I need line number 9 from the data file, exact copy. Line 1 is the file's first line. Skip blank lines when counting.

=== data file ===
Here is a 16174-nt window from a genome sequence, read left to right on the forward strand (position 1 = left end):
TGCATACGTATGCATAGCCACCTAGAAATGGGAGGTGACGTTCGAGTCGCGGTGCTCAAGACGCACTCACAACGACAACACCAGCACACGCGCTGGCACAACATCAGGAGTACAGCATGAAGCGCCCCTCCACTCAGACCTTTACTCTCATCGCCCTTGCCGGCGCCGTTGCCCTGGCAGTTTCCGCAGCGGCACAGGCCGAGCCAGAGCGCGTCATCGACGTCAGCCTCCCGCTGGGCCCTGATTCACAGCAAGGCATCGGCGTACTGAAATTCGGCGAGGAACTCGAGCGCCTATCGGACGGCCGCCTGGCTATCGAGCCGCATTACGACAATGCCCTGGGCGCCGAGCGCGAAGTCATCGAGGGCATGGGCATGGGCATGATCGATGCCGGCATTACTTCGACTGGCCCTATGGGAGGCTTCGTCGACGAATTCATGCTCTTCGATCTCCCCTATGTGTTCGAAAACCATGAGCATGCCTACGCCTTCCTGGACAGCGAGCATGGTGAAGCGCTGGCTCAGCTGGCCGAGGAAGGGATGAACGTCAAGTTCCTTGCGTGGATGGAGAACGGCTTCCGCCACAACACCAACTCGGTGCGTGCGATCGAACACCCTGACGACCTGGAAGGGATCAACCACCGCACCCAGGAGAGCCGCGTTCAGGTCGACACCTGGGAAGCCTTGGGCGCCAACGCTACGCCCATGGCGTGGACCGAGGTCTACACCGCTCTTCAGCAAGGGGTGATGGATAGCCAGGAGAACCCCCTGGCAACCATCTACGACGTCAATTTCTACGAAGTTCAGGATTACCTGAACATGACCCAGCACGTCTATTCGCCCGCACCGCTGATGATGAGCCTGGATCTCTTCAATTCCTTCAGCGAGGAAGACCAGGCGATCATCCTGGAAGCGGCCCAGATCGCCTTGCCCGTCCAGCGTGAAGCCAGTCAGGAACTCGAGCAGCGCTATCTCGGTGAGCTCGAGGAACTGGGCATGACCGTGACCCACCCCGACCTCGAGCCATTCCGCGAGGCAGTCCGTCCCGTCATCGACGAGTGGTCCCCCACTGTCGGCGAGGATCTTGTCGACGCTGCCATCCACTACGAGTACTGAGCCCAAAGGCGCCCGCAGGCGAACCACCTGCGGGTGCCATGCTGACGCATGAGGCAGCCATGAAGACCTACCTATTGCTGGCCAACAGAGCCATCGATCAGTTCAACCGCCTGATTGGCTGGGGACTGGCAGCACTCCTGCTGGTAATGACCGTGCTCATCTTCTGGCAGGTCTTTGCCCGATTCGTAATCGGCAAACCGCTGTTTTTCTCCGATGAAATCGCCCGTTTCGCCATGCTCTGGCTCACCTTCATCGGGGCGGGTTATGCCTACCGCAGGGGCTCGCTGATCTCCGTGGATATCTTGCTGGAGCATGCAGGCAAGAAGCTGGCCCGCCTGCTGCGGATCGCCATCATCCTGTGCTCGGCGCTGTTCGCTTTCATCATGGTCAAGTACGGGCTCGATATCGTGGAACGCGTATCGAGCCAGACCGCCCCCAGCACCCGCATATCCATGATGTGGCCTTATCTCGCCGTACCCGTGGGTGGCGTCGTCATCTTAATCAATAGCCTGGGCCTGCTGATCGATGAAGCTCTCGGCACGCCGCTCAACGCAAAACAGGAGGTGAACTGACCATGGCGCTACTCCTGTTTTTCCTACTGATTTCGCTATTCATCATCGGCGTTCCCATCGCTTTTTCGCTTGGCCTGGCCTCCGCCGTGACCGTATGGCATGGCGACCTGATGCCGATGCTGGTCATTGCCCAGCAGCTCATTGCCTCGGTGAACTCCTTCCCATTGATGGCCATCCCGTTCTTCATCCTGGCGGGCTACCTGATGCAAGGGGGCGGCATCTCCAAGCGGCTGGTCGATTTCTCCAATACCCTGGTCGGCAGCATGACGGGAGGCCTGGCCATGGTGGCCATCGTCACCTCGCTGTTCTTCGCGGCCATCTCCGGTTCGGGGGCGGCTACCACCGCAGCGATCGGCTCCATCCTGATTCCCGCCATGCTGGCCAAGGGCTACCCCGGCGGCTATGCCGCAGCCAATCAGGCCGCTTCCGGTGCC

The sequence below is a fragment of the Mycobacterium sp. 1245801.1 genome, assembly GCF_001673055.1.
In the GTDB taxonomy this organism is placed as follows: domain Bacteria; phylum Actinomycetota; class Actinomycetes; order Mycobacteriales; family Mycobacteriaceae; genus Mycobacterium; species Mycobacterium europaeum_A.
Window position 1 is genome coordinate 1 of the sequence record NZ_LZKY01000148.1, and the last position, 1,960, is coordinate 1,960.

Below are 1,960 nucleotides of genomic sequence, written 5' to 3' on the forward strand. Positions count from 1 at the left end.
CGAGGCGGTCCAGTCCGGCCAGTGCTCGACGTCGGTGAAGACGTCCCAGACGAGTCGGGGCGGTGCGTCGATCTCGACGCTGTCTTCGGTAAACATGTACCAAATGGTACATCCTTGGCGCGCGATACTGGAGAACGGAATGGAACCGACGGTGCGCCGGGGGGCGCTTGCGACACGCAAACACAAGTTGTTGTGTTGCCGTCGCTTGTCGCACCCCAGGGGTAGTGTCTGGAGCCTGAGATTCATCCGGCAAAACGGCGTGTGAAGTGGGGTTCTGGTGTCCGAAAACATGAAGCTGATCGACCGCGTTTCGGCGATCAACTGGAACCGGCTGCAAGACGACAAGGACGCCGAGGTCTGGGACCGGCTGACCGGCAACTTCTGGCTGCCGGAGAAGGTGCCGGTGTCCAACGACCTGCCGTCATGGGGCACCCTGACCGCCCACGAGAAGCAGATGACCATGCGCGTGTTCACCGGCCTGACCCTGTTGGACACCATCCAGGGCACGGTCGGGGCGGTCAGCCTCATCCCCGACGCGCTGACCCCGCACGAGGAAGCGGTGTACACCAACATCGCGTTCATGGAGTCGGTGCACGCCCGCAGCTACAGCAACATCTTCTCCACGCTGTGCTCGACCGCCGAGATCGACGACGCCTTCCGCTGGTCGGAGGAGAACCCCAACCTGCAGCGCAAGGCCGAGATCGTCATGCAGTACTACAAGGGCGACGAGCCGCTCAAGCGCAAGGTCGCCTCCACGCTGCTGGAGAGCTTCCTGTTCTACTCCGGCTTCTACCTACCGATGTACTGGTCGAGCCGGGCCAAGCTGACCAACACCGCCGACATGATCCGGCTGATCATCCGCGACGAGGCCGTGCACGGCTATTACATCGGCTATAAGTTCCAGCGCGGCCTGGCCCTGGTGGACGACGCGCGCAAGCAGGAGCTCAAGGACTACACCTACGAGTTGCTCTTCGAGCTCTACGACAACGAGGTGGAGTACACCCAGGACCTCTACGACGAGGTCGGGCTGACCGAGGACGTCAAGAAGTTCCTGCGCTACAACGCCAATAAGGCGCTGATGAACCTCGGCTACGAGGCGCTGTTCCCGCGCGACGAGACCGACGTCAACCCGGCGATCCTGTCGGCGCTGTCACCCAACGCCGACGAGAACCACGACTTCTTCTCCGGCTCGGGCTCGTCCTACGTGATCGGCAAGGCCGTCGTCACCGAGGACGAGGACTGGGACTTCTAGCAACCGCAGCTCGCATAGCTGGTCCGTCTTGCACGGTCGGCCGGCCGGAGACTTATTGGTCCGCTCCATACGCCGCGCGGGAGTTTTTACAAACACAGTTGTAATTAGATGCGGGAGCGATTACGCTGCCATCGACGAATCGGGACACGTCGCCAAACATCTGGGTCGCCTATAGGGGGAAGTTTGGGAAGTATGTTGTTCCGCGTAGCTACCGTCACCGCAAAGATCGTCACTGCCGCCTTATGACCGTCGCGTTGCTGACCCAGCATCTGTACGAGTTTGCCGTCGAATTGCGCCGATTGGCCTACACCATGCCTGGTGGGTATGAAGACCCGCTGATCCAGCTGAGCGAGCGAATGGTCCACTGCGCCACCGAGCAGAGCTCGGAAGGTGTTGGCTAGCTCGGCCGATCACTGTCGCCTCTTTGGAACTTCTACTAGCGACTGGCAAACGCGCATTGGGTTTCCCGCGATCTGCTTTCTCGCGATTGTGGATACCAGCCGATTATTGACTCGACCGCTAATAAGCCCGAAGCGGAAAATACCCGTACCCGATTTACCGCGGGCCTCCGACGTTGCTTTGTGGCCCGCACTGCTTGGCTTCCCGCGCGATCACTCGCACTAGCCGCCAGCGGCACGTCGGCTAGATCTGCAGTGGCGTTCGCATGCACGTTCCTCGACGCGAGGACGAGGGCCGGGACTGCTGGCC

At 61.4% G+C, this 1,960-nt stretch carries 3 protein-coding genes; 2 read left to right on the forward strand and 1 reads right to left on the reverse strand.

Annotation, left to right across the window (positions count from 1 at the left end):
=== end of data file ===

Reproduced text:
Annotation, left to right across the window (positions count from 1 at the left end):